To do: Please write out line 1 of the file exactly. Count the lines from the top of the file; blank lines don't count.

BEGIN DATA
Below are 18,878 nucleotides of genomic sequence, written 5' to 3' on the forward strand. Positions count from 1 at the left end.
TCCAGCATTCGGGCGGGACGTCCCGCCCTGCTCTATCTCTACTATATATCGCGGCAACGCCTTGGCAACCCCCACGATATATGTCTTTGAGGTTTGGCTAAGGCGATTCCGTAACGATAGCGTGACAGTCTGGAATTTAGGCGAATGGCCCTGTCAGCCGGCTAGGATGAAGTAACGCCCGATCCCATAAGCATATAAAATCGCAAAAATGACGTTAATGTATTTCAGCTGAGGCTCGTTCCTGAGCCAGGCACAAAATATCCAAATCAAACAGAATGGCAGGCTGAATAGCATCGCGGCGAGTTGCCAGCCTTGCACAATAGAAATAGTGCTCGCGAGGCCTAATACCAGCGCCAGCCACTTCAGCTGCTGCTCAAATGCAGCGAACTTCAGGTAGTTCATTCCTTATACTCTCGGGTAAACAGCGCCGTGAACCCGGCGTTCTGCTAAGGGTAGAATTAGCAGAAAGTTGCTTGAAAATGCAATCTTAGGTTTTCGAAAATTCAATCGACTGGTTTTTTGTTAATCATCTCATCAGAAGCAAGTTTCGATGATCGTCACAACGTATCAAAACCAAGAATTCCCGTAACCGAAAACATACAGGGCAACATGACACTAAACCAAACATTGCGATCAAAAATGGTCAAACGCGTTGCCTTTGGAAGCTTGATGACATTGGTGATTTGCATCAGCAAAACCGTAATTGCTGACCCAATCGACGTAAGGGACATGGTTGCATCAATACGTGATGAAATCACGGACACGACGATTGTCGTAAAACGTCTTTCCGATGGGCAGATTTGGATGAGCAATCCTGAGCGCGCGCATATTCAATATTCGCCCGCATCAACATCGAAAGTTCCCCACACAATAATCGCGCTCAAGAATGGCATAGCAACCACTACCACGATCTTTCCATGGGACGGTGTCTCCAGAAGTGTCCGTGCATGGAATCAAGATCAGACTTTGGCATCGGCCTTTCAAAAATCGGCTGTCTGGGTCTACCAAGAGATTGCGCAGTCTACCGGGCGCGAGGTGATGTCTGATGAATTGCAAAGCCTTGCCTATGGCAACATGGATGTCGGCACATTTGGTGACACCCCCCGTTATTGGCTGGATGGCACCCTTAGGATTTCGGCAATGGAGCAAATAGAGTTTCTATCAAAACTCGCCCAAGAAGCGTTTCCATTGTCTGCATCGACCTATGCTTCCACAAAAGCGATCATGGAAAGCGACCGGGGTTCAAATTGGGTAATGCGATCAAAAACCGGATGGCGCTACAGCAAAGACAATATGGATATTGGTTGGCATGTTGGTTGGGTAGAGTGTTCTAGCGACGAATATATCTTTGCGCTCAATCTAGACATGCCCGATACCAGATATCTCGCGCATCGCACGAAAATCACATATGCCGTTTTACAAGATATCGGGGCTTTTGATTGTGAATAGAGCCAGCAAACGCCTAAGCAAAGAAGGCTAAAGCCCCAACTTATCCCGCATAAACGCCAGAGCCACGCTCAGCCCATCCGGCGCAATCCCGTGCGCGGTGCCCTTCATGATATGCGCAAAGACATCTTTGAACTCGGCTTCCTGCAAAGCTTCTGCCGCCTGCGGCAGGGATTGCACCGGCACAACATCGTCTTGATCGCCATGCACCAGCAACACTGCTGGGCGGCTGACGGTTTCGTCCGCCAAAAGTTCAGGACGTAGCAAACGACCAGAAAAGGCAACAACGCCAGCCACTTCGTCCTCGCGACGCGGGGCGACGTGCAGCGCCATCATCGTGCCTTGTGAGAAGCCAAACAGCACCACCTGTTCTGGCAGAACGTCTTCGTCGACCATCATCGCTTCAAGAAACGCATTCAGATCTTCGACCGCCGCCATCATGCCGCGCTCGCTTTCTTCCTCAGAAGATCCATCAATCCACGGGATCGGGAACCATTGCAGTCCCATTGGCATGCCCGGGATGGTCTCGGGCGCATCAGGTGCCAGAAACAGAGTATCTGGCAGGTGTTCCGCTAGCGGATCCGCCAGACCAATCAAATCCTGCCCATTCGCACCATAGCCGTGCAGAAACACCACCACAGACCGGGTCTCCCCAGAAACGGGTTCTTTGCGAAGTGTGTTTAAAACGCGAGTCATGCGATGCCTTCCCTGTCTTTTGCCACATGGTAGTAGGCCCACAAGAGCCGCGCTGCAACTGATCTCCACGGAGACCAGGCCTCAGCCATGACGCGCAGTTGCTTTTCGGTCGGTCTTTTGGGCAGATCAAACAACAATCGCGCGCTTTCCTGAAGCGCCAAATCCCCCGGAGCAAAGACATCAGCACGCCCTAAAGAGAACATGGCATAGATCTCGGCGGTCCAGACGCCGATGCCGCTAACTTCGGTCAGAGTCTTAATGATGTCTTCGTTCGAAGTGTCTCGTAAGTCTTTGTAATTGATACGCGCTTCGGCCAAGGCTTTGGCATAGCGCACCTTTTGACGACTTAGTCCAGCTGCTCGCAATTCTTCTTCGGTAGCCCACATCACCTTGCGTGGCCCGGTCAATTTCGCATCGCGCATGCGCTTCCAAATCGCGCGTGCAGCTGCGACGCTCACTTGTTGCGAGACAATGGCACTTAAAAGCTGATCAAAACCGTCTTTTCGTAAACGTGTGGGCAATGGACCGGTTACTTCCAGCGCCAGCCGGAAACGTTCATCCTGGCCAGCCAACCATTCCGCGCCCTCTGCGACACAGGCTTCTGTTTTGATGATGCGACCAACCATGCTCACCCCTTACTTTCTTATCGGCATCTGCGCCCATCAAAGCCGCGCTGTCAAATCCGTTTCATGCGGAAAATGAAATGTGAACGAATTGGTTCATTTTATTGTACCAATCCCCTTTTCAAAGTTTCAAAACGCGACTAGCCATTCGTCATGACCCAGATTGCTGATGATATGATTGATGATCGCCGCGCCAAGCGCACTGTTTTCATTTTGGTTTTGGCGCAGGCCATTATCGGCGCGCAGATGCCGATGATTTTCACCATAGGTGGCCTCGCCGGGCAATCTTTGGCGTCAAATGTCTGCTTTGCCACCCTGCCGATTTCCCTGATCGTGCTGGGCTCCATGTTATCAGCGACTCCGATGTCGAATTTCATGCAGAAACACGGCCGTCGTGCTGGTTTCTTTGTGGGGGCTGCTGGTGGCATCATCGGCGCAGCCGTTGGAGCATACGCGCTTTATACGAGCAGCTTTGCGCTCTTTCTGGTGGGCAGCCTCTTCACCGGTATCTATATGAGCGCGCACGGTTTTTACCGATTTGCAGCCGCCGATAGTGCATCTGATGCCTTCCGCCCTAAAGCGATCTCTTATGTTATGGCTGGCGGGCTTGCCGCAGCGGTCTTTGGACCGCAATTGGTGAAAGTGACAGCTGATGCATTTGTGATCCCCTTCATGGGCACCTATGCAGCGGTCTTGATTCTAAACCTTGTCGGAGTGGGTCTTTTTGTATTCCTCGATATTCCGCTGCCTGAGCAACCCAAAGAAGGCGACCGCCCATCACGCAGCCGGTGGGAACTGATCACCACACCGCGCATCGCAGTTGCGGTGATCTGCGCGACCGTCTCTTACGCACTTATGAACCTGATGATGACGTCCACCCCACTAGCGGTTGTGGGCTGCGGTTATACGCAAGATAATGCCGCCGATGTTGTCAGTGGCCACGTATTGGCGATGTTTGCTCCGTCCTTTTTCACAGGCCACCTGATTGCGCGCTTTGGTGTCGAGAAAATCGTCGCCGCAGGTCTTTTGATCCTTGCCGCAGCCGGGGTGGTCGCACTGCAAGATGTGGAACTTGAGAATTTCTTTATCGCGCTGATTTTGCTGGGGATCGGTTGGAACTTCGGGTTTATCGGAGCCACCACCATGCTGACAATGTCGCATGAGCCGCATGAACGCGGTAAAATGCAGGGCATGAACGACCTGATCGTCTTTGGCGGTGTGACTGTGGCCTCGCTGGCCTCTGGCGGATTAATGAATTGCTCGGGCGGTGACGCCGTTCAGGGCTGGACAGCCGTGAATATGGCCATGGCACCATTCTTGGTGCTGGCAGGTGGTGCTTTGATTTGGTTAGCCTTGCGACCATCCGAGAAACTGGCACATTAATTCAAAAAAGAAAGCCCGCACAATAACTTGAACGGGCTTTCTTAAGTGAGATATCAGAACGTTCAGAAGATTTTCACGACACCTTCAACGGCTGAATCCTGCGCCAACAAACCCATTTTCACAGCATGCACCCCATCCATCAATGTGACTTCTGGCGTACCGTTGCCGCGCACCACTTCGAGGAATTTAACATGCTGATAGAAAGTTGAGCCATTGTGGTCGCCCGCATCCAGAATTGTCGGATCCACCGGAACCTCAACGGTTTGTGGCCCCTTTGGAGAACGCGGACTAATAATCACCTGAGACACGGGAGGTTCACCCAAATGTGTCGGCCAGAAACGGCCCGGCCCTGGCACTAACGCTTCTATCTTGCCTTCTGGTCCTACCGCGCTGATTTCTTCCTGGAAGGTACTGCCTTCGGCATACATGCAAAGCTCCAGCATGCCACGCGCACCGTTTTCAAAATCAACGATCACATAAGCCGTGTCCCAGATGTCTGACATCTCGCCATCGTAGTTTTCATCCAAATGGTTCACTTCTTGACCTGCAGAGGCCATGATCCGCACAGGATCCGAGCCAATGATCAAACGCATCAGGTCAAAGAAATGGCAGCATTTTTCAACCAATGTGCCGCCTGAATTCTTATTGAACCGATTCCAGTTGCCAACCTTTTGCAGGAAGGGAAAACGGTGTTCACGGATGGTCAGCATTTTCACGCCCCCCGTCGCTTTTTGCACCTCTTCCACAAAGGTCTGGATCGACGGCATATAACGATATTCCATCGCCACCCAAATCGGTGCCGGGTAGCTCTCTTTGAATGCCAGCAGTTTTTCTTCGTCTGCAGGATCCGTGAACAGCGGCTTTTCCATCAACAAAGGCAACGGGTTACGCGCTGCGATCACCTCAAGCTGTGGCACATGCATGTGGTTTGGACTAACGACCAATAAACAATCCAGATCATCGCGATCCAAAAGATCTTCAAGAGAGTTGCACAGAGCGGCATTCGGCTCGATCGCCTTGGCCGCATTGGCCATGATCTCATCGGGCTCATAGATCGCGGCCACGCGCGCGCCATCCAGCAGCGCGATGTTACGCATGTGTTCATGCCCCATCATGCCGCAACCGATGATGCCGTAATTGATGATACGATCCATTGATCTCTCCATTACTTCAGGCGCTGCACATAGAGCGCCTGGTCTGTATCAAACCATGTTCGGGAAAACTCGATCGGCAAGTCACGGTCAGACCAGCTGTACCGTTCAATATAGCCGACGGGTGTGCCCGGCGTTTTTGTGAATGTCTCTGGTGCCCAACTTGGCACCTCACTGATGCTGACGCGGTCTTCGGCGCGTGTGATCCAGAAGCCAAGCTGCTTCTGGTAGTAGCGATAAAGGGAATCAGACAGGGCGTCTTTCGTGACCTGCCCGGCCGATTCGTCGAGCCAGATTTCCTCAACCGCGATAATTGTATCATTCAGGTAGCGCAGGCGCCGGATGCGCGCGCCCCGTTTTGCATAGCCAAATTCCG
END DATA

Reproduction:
Below are 18,878 nucleotides of genomic sequence, written 5' to 3' on the forward strand. Positions count from 1 at the left end.